Lucius R. Paige, History of Cambridge, Massachusetts, 1630-1877, with a genealogical register, Chapter 15: ecclesiastical History. (search)
d Deacon Cooper, for those families on the west side the common, and for Watertowne lane, as far towards the town as Samuel Hastings. That is, to Ash Street. Thomas Danforth and Thomas Fox, for those families on the east side the common. Richard Jackson and Mr. Stedman, for those families on the west side of the town: Captain Gookin and Elder Frost, for those families on the east side of the town;—Water Street, leading from the meeting-house to the waterside being the partition. Again, Mayuch persons. Hitherto the pastors of the church had dwelt in their own houses; but now it was determined to erect a house, at the public expense, as a parsonage. July 5, 1669, Voted on the affirmative, that the Selectmen and Deacons, and Richard Jackson, and Mr. Stedman, and Mr. Angier, are appointed a committee, to take present care to purchase or build a convenient house for the entertainment of the minister that the Lord may please to send us to make up the breach that his afflicting pro
m Spencer, 1634-1638. John Talcott, 1634-1636. John Steele, 1635. Matthew Allen, 1636. George Cooke, 1636, 1642-1645. Speaker in 1645. Clement Chaplin, 1636. Joseph Cooke, 1636-1641. Nicholas Danforth, 1636, 1637. Richard Jackson, 1637-1639, 1641, 1648, 1653, 1655, 1661, 1662. John Bridge, 1637-1639, 1641. Joseph Isaac, 1638. Gregory Stone, 1638. Samuel Shepard, 1639, 1640, 1644, 1645. Nath. Sparhawk, 1642-1644, 1646, 1647. Edward Goffe, 1646, 1650. 5. Joseph Cooke, 1635-1637, 1639, 1641, 1643, 1645. John Bridge, 1635, 1637-1639, 1641– 1644, 1646, 1647, 1649, 1652. Clement Chaplin, 1635. Nicholas Danforth, 1635-1637. Thomas Hosmer, 1635. William Andrews, 1635, 1640. Richard Jackson, 1636, 1637, 1641, 1644, 1654, 1656. Edward Goffe, 1636, 1637, 1639, 1641, 1643, 1644, 1646-1655. Simon Crosby, 1636, 1638. Barnabas Lamson, 1636. Edward Winship, 1637, 1638, 1642– 1644, 1646, 1648, 1650, 1651, 1662, 1663, 1673,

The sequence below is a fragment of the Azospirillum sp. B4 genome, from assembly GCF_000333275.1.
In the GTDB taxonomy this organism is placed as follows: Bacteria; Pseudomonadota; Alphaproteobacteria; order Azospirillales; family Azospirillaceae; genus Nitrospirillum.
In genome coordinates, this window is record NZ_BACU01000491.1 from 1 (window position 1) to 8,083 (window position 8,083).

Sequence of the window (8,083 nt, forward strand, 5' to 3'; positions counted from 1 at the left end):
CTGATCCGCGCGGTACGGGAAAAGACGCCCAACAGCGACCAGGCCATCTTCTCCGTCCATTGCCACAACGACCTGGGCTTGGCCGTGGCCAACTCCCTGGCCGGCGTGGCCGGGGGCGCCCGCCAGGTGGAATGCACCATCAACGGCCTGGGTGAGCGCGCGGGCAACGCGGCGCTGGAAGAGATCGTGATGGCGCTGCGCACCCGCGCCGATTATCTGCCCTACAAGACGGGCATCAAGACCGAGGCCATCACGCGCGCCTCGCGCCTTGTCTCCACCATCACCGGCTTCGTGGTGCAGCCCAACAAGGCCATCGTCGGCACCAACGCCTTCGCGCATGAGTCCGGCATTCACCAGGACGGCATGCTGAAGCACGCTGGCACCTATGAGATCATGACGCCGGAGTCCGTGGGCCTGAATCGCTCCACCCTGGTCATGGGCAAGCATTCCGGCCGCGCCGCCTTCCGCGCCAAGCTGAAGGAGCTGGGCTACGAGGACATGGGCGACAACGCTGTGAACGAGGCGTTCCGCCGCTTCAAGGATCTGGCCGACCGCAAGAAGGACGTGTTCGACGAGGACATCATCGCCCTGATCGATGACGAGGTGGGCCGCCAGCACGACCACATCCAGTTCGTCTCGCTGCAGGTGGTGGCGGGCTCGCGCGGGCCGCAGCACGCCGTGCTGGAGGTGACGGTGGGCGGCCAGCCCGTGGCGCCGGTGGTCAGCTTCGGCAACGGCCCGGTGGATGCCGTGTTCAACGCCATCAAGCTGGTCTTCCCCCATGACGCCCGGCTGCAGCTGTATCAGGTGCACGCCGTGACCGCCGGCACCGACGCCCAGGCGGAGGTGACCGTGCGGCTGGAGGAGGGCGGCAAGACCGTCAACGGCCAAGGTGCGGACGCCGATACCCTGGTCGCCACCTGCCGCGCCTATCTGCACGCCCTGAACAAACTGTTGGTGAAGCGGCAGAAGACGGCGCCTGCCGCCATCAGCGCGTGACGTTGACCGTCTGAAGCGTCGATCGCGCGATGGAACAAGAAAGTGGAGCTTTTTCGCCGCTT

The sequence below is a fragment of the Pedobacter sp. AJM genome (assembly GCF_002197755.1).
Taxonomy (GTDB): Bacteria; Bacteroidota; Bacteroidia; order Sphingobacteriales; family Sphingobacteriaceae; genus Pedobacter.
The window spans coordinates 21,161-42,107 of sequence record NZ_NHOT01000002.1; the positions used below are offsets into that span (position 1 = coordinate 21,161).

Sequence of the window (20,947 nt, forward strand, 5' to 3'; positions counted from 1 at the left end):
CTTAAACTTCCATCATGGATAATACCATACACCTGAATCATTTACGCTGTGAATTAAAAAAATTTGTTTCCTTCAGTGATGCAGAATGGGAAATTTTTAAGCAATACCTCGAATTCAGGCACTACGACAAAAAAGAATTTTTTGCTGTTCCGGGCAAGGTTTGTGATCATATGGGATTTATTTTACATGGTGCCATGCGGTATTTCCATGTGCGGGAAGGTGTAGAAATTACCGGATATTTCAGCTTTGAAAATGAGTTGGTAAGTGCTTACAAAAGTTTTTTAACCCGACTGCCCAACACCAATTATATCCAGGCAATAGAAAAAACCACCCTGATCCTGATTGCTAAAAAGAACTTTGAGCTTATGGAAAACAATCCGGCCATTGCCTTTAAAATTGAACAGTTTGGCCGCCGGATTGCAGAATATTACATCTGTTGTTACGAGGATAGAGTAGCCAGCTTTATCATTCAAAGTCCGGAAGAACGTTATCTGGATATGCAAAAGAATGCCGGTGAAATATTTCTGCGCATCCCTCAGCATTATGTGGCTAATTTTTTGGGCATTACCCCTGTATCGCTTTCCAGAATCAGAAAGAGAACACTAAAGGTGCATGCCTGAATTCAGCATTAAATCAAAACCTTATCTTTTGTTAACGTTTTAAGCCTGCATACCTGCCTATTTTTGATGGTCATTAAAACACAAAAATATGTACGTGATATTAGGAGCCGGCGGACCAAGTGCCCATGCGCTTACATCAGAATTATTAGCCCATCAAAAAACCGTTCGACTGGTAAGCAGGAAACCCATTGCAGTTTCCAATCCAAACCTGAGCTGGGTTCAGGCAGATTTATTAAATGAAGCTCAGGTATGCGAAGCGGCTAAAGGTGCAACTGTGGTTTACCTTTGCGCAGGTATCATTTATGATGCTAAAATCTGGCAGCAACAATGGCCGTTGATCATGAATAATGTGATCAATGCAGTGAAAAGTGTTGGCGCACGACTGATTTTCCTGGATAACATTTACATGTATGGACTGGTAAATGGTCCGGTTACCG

Historic leaves, volume 3, April, 1904 - January, 1905, Gregory Stone and some of his descendants (search)
nt, as they interpreted it, at the same time avowing their personal loyalty to the King. Here was the first whispering of the spirit which, more than a hundred years later, was heard in full tones in the Declaration of Independence. At a special session, commencing October 19, 1664,— The Court being met together and informed that several persons, inhabitants of Cambridge, were at the door and desiring liberty to make known their errand, were called in, and Mr. Edward Jackson, Mr. Richard Jackson, Mr. Edward Oakes, and Deacon Stone, coming before the Court, presented a petition from the inhabitants of Cambridge which was subscribed by very many hands, in which they testified and declared their good content and satisfaction they took and had in the present government in church and commonwealth, with their resolution to be assisting to and encouraging the same, and humbly desiring all means might be used for the continuance and preservation thereof:— To the honoured Generall